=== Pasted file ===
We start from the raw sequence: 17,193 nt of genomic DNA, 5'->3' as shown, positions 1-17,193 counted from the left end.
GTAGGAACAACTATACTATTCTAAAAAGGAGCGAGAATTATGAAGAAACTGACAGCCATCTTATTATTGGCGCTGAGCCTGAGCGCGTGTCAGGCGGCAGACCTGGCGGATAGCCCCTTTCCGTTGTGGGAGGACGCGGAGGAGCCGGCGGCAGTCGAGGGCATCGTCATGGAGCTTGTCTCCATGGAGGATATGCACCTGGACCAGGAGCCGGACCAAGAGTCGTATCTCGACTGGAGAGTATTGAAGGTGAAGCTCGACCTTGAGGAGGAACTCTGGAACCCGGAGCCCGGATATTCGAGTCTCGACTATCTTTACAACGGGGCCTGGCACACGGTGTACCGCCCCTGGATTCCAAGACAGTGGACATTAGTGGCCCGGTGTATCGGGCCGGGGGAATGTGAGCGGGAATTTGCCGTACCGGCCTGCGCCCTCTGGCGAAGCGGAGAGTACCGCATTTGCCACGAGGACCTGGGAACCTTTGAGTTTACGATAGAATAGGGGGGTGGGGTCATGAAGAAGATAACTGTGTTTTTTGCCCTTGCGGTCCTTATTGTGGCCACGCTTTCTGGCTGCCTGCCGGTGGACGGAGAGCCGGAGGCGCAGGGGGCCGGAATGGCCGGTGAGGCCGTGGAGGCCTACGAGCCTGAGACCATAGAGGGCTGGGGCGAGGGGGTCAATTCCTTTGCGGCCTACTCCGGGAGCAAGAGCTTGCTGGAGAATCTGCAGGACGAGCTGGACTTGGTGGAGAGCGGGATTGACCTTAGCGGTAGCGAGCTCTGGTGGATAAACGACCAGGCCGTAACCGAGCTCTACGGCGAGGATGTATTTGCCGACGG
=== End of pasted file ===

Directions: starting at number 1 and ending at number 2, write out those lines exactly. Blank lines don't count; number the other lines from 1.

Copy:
We start from the raw sequence: 17,193 nt of genomic DNA, 5'->3' as shown, positions 1-17,193 counted from the left end.
GTAGGAACAACTATACTATTCTAAAAAGGAGCGAGAATTATGAAGAAACTGACAGCCATCTTATTATTGGCGCTGAGCCTGAGCGCGTGTCAGGCGGCAGACCTGGCGGATAGCCCCTTTCCGTTGTGGGAGGACGCGGAGGAGCCGGCGGCAGTCGAGGGCATCGTCATGGAGCTTGTCTCCATGGAGGATATGCACCTGGACCAGGAGCCGGACCAAGAGTCGTATCTCGACTGGAGAGTATTGAAGGTGAAGCTCGACCTTGAGGAGGAACTCTGGAACCCGGAGCCCGGATATTCGAGTCTCGACTATCTTTACAACGGGGCCTGGCACACGGTGTACCGCCCCTGGATTCCAAGACAGTGGACATTAGTGGCCCGGTGTATCGGGCCGGGGGAATGTGAGCGGGAATTTGCCGTACCGGCCTGCGCCCTCTGGCGAAGCGGAGAGTACCGCATTTGCCACGAGGACCTGGGAACCTTTGAGTTTACGATAGAATAGGGGGGTGGGGTCATGAAGAAGATAACTGTGTTTTTTGCCCTTGCGGTCCTTATTGTGGCCACGCTTTCTGGCTGCCTGCCGGTGGACGGAGAGCCGGAGGCGCAGGGGGCCGGAATGGCCGGTGAGGCCGTGGAGGCCTACGAGCCTGAGACCATAGAGGGCTGGGGCGAGGGGGTCAATTCCTTTGCGGCCTACTCCGGGAGCAAGAGCTTGCTGGAGAATCTGCAGGACGAGCTGGACTTGGTGGAGAGCGGGATTGACCTTAGCGGTAGCGAGCTCTGGTGGATAAACGACCAGGCCGTAACCGAGCTCTACGGCGAGGATGTATTTGCCGACGG